QUINCY, Mass. — Swimmer safety has become a top concern after reports of at least five people in Massachusetts drowning since Friday. As swimmers return to the water throughout the ongoing heatwave, first responders said they’ve already seen an increase in water rescues.
“If you can’t swim or have trouble swimming, don’t swim,” said Michael Palaza, a fire prevention captain with the Quincy Fire Department.
On Sunday, his colleagues responded to Mound Street Beach where a 19-year-old swimmer from Brockton died after trying to retrieve a ball from the water.
“It’s stressful on firefighters. We want to do a good job, we obviously want to make any incident we go to better, a positive outcome. Unfortunately, it’s just not the case at times,” he said.
In Amesbury, a teen drowned after swimming in Lake Gardner Beach on Sunday. In Dedham, Police reported that a 17-year-old was sent to the hospital after a near-drowning incident in a pool during a graduation party.
Palaza did provide swimming safety tips, including:
- Never swimming alone; always swimming in pairs
- Be aware of your surroundings in the water, particularly how deep it is
- Swim near lifeguards
“That causes panic and confusion if all of the sudden that body of water just drops off,” he said, explaining how ledges can cause problems for swimmers. “It’s that uncertainty of being unfamiliar with your surroundings. If you’re not from a specific area and you see a body of water – whether it be a lake, river, or a beach – it’s an uncertain place to be if you’re not familiar with it.”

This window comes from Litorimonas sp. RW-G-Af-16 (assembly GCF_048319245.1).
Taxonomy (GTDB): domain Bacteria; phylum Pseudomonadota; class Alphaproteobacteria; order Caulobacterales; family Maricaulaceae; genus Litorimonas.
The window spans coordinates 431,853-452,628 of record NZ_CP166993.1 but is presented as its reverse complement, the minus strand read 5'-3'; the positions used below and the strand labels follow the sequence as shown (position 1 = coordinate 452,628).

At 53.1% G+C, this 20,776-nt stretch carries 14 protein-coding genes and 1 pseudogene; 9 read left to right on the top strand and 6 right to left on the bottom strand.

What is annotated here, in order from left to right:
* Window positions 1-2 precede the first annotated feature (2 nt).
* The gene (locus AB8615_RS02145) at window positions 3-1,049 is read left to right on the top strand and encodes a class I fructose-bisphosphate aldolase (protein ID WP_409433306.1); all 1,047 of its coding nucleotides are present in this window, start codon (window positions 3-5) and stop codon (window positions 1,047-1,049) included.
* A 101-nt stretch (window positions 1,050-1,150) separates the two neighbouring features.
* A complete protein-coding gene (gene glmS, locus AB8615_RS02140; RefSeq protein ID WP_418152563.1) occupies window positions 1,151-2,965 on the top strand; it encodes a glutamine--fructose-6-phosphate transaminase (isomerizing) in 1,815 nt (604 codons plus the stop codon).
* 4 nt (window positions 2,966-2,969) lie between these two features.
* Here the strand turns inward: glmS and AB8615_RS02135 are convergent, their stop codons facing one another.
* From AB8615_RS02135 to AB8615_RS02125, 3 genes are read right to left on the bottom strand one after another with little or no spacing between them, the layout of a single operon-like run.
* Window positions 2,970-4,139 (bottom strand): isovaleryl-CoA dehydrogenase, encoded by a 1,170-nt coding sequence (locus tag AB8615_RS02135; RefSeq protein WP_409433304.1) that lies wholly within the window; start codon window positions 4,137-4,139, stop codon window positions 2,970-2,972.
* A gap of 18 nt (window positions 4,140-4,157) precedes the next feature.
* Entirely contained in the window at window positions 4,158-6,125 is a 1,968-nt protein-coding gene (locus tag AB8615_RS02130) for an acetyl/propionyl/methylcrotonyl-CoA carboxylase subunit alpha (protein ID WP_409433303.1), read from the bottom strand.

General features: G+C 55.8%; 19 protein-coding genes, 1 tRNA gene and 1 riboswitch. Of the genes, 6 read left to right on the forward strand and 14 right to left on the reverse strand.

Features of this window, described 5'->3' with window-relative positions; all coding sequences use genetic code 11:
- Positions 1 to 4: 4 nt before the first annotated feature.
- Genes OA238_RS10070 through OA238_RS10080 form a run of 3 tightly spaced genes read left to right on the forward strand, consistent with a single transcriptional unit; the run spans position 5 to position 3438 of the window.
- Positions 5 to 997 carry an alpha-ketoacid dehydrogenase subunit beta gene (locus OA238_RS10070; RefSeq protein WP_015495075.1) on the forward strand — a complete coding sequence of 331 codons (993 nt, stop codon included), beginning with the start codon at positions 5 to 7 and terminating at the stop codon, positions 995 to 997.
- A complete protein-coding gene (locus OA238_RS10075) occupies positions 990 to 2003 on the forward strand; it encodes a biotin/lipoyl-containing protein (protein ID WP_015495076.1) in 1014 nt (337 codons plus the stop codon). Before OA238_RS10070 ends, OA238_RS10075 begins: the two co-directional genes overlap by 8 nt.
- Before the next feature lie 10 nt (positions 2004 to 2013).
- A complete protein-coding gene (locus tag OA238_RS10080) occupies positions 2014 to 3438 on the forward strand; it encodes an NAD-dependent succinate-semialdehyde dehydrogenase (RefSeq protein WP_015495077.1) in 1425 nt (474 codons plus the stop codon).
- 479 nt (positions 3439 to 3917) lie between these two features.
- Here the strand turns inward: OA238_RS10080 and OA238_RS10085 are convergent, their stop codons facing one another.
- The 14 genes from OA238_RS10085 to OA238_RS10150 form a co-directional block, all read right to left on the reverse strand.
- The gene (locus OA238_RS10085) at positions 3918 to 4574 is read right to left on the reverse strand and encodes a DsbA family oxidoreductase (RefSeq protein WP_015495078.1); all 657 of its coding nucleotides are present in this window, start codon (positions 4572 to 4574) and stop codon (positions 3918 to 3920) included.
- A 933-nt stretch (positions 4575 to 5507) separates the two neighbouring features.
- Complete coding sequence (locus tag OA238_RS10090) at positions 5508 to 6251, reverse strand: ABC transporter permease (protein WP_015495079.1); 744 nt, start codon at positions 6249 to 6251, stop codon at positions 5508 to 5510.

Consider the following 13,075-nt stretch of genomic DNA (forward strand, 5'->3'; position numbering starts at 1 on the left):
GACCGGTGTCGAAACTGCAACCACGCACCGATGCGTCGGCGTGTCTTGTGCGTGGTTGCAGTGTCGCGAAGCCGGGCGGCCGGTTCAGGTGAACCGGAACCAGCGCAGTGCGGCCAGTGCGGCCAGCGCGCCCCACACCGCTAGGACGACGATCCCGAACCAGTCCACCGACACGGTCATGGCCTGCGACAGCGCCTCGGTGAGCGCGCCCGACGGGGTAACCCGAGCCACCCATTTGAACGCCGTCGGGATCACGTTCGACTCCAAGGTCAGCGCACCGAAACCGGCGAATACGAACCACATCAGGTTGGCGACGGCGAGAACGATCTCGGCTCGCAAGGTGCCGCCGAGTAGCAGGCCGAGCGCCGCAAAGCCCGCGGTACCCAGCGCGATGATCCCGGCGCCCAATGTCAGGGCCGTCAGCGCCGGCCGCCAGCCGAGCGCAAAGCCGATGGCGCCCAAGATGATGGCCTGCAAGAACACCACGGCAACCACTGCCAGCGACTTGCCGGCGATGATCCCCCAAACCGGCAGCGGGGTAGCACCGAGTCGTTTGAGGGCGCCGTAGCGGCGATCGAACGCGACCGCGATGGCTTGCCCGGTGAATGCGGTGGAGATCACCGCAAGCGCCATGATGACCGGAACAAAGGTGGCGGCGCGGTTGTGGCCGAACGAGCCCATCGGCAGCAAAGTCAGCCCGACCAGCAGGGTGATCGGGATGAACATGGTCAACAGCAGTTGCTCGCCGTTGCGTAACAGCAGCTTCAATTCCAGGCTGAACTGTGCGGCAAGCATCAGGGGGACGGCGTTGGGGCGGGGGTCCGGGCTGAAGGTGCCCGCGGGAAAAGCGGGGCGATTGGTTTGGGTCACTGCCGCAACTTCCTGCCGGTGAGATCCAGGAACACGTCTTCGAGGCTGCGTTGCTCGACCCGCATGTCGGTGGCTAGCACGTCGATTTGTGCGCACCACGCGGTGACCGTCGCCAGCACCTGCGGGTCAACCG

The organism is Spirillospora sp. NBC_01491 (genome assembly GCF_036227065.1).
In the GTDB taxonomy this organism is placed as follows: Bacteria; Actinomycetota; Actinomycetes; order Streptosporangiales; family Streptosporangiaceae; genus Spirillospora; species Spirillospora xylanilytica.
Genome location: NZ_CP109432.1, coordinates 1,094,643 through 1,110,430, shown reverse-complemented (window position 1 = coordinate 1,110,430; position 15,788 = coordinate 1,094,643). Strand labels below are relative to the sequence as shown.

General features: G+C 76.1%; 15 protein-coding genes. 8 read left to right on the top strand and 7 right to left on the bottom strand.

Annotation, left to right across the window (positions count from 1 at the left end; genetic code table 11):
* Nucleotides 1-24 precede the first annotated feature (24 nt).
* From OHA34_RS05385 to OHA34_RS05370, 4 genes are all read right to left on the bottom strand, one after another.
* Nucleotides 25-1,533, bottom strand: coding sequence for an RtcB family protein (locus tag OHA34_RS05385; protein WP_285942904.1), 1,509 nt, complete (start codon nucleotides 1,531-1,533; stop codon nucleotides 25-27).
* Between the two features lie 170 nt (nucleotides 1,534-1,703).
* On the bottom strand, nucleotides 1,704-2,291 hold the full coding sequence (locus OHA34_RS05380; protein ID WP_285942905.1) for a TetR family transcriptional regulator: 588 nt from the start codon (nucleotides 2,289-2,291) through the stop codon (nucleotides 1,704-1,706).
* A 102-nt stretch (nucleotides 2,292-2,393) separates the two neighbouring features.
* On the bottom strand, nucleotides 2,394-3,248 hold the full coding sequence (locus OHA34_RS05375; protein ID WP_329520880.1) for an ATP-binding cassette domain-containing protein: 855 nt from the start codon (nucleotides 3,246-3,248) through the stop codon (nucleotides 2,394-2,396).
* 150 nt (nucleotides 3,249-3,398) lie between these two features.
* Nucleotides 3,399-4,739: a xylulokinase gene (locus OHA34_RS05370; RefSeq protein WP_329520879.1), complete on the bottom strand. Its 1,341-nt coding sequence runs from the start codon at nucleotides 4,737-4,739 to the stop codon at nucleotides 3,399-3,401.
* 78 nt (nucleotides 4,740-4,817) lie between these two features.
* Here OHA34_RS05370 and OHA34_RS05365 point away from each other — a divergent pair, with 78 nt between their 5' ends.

The guidance comes as the state also faces a lifeguard shortage. The Department of Conservation and Recreation, or DCR, has a posting on their website saying they will offer free lifeguard and CPR certification courses for those who can work this summer at their pools and beaches.
“Every year, Massachusetts residents and visitors travel to DCR beaches, lakes, ponds, and pools seeking relief from the summer heat and time with friends and family outdoors,” said DCR Commissioner Jim Montgomery in a statement to Boston 25 News. “DCR lifeguards are absolutely critical to ensuring the public can safely enjoy our popular swimming locations, and make a real difference by dedicating their summer days to safeguarding the public.”
“If you see someone in distress, dial 911 right away. Don’t instinctively run in there and try to save them, as hard as that may be and sound, because you could potentially be another victim,” Palaza said.
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